Explain to me how this works

Discussion in 'Trading' started by Cyber0066, Nov 8, 2006.

  1. A company closes today at $50. Let's say a company releases earnings statement in the evening and blow analysts estimates. Next day, the stock opens at $60.

    What happened to the $10 difference? Did traders bid up the price during pre-market trading to slowly push the market open to $60? Or did current shareholders just set a price to sell the stock at $60 right off the bat. I don't really get it.
  2. Math_Wiz


    If it's a listed stock (NYSE/AMEX), the specialist will determine the opening price. He will arrive at his figure by looking at the open book between 8am-930am, before the market opens, and also by getting a feel for the institutional buyers and sellers who are represented on the floor by the floor brokers. I believe he then opens the stock where the most open orders would get filled.

    If it's a Nasdaq stock, investors, traders and marketmakers will post their bids and asks via ECN's just as soon as the ECN's turn on for the day. I don't think they are 24-hours yet, someone please correct me if I am wrong. I think they turn on around 7:30 or 8:00am. At first, you are most likely going to see a wide spread at this time. Maybe like $55.00 x $70.00 A few brave souls will begin first thing in the morning by bidding $55.00, feeling relatively confident this is a safe bid. The first few sellers of the morning are also equally confident sitting up at $70.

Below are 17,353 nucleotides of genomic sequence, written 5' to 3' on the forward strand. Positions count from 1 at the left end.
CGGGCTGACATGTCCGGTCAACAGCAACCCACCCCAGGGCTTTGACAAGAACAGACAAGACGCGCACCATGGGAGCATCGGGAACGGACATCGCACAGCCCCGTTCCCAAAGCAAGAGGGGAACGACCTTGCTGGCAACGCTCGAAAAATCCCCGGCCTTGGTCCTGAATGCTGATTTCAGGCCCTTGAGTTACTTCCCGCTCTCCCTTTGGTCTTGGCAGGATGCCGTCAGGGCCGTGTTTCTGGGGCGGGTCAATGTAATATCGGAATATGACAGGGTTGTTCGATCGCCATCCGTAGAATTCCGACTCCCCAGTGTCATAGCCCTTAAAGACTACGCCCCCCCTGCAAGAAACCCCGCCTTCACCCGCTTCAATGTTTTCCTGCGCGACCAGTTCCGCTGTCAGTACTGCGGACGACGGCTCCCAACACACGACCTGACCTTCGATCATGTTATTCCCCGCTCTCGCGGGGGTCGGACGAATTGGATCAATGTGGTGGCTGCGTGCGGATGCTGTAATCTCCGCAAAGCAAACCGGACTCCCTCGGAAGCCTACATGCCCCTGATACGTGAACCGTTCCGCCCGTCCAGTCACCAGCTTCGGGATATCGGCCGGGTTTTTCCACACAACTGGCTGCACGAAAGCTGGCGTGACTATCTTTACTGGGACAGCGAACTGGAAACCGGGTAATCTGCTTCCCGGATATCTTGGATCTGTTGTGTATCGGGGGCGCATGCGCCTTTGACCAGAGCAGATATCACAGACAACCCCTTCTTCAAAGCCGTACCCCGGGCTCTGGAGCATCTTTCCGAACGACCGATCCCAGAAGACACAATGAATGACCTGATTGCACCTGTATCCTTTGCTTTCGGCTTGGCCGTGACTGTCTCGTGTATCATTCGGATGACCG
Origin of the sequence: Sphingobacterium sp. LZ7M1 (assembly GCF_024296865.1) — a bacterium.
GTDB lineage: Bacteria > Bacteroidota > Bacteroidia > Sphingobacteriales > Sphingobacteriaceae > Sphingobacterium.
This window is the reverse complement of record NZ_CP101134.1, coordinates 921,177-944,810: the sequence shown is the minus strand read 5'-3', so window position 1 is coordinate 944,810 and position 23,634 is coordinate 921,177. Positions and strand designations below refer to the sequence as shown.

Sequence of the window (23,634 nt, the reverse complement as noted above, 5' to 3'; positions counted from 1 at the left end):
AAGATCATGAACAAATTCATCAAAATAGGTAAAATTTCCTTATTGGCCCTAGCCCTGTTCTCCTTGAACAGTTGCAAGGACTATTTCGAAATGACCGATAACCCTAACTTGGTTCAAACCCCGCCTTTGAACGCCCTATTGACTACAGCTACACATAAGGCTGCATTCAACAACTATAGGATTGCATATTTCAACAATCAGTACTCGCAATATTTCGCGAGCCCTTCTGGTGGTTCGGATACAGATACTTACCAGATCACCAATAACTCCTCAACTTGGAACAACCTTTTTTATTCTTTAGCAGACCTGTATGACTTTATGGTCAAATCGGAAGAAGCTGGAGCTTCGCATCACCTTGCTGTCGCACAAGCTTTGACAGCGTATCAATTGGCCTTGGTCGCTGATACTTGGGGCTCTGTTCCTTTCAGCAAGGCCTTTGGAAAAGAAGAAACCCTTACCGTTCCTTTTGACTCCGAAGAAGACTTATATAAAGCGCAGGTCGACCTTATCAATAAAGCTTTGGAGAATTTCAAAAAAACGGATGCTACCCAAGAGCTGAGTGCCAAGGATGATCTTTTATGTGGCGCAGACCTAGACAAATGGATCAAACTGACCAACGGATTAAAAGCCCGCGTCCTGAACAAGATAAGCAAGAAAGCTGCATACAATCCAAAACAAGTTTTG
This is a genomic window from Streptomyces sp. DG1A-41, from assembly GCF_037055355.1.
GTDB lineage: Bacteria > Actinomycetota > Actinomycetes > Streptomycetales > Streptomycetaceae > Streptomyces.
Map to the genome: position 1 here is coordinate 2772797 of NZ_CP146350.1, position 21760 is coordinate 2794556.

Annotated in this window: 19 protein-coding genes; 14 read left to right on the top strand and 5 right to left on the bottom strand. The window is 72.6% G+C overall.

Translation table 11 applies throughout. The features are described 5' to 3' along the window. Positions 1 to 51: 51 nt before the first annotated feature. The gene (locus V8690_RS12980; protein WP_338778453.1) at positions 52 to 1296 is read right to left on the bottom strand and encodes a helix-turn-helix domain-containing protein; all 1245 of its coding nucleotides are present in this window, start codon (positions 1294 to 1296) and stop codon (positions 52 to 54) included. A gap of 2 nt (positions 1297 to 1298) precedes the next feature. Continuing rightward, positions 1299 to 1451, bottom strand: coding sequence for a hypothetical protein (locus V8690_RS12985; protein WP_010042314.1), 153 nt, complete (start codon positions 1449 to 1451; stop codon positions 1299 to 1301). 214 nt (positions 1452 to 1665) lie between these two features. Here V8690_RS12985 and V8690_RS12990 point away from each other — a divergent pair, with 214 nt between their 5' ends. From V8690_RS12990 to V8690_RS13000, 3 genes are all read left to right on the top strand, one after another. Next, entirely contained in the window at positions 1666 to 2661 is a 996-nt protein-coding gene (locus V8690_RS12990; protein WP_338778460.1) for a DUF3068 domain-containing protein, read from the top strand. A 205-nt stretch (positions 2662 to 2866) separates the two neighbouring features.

Then as the seconds and minutes tick by, the spread gets narrowed by more bidders and sellers until trades finally start taking place.

    Chances are, if a company announces blowout earnings in the evening, the stock is already trading on the ECN's up until 7pm or 8pm, or something like that. I'm not sure of the exact times when the ECN's are open.

    So that's my understanding of it anyways. Someone please correct me if I am wrong, or if I missed anything.

    Enjoy, and good trading to you.

    +-*/ Math_Wiz
  3. (1) It's based on the interaction of new and existing orders. (2) The $60 opening price should be the price that "maximizes and balances" volume AND properly accomodates all of the market, stop and limit orders at that level. (3) In a perfect market, the $60 opening would have the same quantity of shares being bid for and offered at the market. (4) Going any lower would create a buying imbalance. (5) Going any higher would create a selling imbalance
  4. The aftermarket on the ECNs is hugely active. Millions of shares will trade in seconds. The "gap" you see on a daily chart was generally filled with active trading before or after hours.